Top sports commentators have the ability to instil confidence in their audience with an element of familiarity and trust.
In a storied career, Phil Lynch successfully navigated his way to become the ‘voice of basketball’ in Australia through his commentary of the national leagues, four Olympic Games, three World Championships, and two Commonwealth Games.
Phil was effectively a pioneer in Australian basketball commentary on television as he brought the NBL to life from the outset in 1979. He had the ability to not only provide insight into the sport through his commentary, but to provide a verbal picture with his smooth delivery and confidence. This made him one of the best in his craft.
Phil had the advantage of plenty of experience as an elite basketball player prior to becoming a commentator.
When he was 12 years of age at Nowra High School, on the advice of his sister he took up the sport that was to become a major part of his life. The reason his sister felt that Phil should play basketball was simply because he is tall.
Nowra had a strong basketball culture, largely due to the fact it had a gym – a rarity south of Wollongong at the time. His first coach was Peter O’Connor, father of rugby union and rugby league international Michael O’Connor.
Phil thrived and was recruited to Newcastle by then Australian coach Dr John Raschke. From there he made the NSW team, and then the Australian squad.
Phil was a controversial omission from the Australian team for the 1972 Munich Olympics, which was dominated by players from Victoria.
“I never really considered myself as an Australian player because I didn’t play at the Olympics or the World Championships,” says Phil.
Six years later, he retired from basketball, and soon after a career in television sports commentary was launched.
“I fell into commentary,” says Phil. “I was guest speaking at a function in Kiama in 1979. In the audience was an executive from WIN Television in Wollongong. He asked me if I was interested in commentating the NBL, which had just been launched.
“I started commentating the NBL for WIN in 1979 until they dropped all outside broadcasts in 1981.”
Phil had plenty happening at this time. He owned a sports store in Nowra, was a part-time sports editor at radio station 2ST, and was writing for the local paper.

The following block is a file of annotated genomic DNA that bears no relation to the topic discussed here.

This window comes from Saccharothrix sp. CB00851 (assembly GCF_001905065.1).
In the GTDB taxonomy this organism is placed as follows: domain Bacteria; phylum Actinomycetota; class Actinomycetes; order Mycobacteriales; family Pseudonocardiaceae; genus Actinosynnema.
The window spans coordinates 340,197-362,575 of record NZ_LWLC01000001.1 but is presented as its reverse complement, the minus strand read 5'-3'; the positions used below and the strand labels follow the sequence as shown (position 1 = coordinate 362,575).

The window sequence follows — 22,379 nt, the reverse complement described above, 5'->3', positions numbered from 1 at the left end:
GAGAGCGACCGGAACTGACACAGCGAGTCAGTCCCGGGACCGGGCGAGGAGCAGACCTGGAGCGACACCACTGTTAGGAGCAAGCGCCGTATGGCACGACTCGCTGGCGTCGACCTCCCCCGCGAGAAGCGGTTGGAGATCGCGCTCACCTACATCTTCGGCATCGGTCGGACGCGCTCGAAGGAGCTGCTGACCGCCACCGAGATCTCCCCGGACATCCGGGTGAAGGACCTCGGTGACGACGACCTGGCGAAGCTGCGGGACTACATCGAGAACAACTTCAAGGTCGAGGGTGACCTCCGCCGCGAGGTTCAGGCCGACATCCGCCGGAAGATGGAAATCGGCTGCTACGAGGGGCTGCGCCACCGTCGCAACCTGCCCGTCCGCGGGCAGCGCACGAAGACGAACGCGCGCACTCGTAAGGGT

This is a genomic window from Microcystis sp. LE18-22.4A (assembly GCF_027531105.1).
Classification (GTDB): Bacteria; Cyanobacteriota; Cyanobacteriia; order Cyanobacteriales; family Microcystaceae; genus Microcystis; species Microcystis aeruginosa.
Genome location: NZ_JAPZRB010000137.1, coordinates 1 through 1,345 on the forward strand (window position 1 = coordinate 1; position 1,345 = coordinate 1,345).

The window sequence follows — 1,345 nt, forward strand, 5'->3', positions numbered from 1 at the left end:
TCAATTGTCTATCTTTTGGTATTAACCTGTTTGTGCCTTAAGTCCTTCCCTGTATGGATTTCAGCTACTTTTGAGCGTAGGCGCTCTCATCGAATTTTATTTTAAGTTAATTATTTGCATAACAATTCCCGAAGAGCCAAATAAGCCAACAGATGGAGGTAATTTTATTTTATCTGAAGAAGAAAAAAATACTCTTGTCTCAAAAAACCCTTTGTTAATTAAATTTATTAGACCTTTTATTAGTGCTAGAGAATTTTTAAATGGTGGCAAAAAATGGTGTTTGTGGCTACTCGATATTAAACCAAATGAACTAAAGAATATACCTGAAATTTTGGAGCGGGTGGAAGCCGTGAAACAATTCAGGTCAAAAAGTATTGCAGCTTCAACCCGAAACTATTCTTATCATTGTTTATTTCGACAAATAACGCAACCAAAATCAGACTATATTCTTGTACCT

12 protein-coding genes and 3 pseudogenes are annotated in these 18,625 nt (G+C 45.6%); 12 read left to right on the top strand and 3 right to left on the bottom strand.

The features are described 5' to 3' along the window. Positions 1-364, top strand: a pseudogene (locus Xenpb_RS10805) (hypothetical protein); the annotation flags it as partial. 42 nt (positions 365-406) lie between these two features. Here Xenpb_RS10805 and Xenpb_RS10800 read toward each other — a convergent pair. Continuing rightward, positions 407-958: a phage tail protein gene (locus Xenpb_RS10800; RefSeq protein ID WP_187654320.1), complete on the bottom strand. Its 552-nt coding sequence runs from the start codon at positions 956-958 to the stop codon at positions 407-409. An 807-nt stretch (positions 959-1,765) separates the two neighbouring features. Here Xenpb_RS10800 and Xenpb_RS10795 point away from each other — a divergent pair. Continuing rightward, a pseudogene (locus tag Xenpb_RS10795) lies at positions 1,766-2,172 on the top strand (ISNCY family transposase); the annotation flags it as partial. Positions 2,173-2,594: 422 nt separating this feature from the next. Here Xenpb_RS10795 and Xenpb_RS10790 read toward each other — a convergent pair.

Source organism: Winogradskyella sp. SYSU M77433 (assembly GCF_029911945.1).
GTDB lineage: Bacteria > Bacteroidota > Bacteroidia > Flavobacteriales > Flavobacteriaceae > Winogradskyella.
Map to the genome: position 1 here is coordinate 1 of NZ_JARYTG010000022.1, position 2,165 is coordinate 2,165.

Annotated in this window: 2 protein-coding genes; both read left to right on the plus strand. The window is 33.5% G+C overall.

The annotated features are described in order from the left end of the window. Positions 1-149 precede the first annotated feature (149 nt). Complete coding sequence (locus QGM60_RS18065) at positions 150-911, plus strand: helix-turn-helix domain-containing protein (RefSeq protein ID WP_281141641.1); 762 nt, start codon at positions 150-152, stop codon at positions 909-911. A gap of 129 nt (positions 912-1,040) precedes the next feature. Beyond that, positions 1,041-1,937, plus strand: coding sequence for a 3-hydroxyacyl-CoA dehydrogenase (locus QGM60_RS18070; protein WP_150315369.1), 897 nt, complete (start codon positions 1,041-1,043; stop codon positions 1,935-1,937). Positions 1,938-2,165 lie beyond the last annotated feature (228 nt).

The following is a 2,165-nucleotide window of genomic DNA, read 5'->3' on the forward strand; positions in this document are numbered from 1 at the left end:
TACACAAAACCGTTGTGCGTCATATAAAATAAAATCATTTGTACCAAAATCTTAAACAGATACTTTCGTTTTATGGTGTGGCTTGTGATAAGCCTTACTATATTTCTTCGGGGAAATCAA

By 1983, he was back commentating the NBL. This time, the focus was on Canberra Cannons’ games for Capital 7.
Phil remembers the time it took to undertake this task.
“I was commuting back and forth to Canberra from my home at Bomaderry,” he says.
But it was well worth the effort due to his love of basketball. Plus, it also led to his call-up for the first of four Olympic Games as a basketball commentator, in 1984 at the Los Angeles Games.
Phil eventually moved to Canberra in 1987 to work for radio station 2CC. He was the announcer on the 8:00 pm to midnight shift. At the time, 2CC was by far and away the most dominant station in the Canberra radio market.
Phil was effectively working two jobs: Capital 7 during the day and 2CC at night. This changed just before the 1988 Seoul Olympic Games, when he moved to Prime Television in Canberra as its sports editor.
Phil also commentated at the 1996 Atlanta Olympics and 2000 Sydney Olympics.
The 1996 Olympic Games provided him with a career highlight.
“I was commentating a game involving the US men’s team, and at half-time Muhammad Ali walked onto the floor to receive a replacement gold medal for the one he threw into [Ohio River] after the 1960 Olympics,” says Phil.
“It was a surreal moment made even more so by the US players rushing out of their dressing room to savour the moment and embrace him. Ali was shaking with Parkinson’s disease.”
Phil had a chance to commentate at the 2012 London Olympics from a studio back in Australia in a similar way to much of the Seven Network’s coverage of the upcoming Tokyo Games.
“They asked me to do it from Melbourne and I said no,” says Phil.
Commentating off television, or ‘off tube’, as it’s commonly known takes away the essence of being in the moment and the complete atmosphere offered by live sport. Off tube is more business-like and emotionless.
Phil’s reluctance to commentate the Olympics from a studio 17,000km away from the event is understandable.
Now at 73 years of age he has well and truly stepped back from the rigours of commentary, but his legacy as one of the pioneers of television basketball commentary in this country remains.